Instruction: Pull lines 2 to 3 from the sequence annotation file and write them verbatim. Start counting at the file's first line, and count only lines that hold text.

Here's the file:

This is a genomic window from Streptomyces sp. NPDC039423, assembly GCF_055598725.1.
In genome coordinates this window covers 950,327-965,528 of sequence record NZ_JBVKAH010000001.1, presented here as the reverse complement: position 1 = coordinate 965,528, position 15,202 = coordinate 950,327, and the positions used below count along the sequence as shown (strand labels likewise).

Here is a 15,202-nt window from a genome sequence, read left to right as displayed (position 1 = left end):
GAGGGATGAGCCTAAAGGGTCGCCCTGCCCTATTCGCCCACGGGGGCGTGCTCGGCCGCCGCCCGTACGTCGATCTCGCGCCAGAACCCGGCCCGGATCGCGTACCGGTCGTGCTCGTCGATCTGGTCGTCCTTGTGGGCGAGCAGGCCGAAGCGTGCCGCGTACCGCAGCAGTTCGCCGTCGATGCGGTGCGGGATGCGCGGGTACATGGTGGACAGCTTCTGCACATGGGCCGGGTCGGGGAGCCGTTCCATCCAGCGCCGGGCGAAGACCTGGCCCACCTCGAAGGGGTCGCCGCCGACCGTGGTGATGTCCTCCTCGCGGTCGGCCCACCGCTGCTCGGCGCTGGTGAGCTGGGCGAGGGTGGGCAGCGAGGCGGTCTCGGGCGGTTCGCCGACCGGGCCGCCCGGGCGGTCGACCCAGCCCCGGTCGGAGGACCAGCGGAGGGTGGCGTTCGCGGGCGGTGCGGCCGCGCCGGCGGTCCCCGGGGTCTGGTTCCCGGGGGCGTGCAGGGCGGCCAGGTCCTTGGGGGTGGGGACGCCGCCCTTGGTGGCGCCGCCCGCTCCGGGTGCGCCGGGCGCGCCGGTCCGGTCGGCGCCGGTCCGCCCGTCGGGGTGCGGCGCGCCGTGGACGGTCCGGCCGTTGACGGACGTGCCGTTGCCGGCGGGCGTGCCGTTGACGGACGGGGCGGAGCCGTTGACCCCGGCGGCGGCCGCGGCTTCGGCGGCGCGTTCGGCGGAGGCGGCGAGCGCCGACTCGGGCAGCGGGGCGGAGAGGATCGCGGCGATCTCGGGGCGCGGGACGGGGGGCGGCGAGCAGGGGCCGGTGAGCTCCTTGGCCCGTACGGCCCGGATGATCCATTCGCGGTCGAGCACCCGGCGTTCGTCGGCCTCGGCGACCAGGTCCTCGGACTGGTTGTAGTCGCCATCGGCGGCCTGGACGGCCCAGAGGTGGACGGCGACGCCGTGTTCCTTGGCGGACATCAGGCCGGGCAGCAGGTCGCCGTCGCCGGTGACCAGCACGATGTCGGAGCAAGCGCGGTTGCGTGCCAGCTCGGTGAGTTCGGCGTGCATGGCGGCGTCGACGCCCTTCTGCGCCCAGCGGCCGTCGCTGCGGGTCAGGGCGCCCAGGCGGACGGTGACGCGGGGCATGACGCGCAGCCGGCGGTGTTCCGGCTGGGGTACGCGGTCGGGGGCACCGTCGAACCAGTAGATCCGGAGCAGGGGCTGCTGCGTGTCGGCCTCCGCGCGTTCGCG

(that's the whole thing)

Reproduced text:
In genome coordinates this window covers 950,327-965,528 of sequence record NZ_JBVKAH010000001.1, presented here as the reverse complement: position 1 = coordinate 965,528, position 15,202 = coordinate 950,327, and the positions used below count along the sequence as shown (strand labels likewise).

Here is a 15,202-nt window from a genome sequence, read left to right as displayed (position 1 = left end):